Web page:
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Cytokine storm syndrome after anti-thymoglobulin infusion in a cynomolgus monkey with systemic lymphadenopathy caused by follicular hyperplasia: A case report.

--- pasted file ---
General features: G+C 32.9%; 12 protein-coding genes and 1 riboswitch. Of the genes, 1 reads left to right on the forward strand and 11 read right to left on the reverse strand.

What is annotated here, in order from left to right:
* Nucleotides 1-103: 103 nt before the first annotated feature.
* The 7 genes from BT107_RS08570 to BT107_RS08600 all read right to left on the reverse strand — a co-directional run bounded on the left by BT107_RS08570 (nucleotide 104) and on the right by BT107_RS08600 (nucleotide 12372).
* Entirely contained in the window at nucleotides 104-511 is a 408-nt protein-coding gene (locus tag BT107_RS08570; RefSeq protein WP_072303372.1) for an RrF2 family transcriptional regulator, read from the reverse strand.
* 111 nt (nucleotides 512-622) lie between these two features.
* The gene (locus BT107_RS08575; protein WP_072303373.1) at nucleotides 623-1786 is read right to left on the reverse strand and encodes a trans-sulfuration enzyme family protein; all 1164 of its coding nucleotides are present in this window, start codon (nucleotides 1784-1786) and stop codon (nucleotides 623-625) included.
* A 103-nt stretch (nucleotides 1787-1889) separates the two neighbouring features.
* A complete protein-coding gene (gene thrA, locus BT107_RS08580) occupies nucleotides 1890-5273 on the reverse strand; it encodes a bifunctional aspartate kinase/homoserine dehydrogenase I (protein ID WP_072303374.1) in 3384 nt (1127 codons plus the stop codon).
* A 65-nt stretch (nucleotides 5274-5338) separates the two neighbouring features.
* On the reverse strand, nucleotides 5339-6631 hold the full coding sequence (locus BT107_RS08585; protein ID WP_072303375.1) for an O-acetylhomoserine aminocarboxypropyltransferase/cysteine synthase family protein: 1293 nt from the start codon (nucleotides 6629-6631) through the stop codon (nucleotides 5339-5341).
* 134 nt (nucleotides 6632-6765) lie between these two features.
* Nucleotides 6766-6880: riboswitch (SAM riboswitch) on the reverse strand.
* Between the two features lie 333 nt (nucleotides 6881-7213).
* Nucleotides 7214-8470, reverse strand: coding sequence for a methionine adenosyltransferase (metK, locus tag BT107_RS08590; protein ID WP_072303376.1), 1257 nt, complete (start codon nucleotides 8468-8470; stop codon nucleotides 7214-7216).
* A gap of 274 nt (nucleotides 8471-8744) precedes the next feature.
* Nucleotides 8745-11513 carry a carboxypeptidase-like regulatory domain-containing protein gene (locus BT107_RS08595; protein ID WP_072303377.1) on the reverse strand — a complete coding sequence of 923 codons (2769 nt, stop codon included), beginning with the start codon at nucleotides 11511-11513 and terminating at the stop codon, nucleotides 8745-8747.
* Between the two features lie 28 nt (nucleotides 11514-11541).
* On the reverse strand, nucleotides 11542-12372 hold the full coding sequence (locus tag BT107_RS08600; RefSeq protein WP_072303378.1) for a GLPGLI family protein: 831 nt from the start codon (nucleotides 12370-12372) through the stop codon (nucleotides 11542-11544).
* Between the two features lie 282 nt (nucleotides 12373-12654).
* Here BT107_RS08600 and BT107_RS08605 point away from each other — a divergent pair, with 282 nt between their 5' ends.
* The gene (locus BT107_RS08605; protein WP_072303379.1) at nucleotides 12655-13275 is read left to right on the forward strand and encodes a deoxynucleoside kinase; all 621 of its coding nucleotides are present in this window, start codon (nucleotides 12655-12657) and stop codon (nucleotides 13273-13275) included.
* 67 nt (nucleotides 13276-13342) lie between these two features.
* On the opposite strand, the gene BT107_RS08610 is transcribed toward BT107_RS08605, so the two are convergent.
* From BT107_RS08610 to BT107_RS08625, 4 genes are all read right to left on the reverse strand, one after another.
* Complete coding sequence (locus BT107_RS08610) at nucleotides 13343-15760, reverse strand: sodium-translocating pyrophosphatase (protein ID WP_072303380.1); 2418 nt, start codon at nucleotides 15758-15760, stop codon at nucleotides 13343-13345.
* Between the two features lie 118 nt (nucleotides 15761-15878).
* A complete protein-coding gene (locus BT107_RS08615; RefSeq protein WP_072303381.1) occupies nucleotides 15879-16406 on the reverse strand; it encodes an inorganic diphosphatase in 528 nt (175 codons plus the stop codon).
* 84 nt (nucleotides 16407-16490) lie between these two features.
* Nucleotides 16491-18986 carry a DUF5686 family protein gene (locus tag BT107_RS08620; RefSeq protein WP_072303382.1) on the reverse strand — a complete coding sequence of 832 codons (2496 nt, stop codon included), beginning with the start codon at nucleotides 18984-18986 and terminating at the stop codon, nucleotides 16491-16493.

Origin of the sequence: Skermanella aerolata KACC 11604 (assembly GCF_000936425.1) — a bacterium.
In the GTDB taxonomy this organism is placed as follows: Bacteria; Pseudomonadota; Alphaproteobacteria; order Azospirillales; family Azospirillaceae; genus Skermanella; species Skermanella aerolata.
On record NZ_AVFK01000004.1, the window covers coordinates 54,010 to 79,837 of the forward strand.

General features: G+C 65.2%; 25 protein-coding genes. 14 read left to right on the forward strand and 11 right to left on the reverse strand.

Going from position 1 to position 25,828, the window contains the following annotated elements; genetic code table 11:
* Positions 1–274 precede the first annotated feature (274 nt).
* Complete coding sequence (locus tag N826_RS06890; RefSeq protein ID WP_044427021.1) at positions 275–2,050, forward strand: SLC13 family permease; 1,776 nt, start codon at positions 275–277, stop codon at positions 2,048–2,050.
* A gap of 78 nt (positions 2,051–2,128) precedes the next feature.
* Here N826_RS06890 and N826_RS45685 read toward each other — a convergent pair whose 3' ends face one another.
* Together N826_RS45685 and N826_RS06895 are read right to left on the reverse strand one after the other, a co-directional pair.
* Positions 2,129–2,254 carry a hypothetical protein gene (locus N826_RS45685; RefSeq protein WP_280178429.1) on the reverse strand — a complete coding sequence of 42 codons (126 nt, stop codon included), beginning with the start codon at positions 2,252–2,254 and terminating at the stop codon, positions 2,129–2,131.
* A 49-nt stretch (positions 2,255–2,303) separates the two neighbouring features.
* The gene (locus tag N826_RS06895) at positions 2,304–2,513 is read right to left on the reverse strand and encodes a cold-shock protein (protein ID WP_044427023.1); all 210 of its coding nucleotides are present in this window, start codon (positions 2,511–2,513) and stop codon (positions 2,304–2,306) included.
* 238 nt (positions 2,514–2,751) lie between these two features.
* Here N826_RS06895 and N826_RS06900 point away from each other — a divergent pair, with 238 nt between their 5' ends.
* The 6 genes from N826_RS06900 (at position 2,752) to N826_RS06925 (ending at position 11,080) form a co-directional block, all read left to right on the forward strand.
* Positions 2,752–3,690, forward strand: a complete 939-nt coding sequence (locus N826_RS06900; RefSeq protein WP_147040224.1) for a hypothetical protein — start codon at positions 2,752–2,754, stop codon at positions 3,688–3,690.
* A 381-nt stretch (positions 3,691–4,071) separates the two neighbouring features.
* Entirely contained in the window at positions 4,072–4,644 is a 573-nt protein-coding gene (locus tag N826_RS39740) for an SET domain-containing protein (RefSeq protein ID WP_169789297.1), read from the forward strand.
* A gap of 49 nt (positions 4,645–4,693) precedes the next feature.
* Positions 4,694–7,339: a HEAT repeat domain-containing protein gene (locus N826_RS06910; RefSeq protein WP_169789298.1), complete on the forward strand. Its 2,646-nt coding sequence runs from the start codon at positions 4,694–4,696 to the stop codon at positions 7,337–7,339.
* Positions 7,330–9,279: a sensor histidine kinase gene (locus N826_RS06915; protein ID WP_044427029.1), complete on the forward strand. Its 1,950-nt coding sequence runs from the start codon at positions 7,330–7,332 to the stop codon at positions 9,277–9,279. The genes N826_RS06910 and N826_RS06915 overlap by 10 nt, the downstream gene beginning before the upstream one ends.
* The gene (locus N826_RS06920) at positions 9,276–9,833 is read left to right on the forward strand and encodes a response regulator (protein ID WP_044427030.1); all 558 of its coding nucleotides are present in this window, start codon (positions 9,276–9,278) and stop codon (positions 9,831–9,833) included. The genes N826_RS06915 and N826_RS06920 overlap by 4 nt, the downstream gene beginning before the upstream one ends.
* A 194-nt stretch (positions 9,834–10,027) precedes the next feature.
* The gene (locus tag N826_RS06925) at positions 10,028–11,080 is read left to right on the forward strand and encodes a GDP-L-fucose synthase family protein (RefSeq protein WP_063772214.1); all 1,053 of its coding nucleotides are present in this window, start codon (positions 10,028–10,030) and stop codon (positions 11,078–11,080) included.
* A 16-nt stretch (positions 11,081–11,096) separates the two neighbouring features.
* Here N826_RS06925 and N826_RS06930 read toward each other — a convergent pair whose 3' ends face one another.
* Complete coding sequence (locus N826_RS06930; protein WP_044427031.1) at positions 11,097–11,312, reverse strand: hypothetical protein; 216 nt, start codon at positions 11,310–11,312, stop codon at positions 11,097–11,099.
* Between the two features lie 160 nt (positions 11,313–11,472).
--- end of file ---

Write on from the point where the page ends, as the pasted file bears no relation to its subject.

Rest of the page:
Nonhuman primates are widely used in transplantation research as preclinical xeno- or allo-transplantation models. Rabbit anti-thymoglobulin (ATG) is often used for T-cell depletion as an immunosuppressant. T-cell depletion can cause a secondary cytokine storm syndrome that can be minimized/prevented by a prophylactic administration of systemic corticosteroids and antihistamines. We report a case of death due to CSS in a cynomolgus monkey with follicular hyperplasia-induced systemic lymphadenopathy after ATG administration. A 6-year-old female cynomolgus monkey was rendered diabetic and then transplanted with a genetically modified porcine pancreatic islets (PPI) (50 000 IEQ/kg) through the portal vein 22 days later without immunosuppressant. Because graft function was not comparable, we planned re-transplantation of PPI. For re-transplantation of the PPI, we performed an intravenous (IV) ATG infusion for inductive immunosuppression. The monkey died 3 h and 30 min after ATG administration despite cardiopulmonary resuscitation. Systemic lymphadenopathy was observed on submandibular, axillary, inguinal, foregut, colic, and hilar lymph nodes, and splenomegaly was also observed on necropsy. Histopathologic examination of the lymph node revealed follicular hyperplasia. The IL-6 level was higher after ATG infusion compared to before ATG infusion (before vs. after ATG infusion; 14.9 vs. >5000 pg/mL). The death of the cynomolgus monkey was caused by severe CSS because of apoptosis of B cells in the systemic lymph nodes caused by the ATG administration. A thorough physical examination of palpable lymph nodes and pre-ATG sonographic or computed tomographic screening could have identified lymphadenopathy, potentially preventing its infusion and reducing mortality risk.

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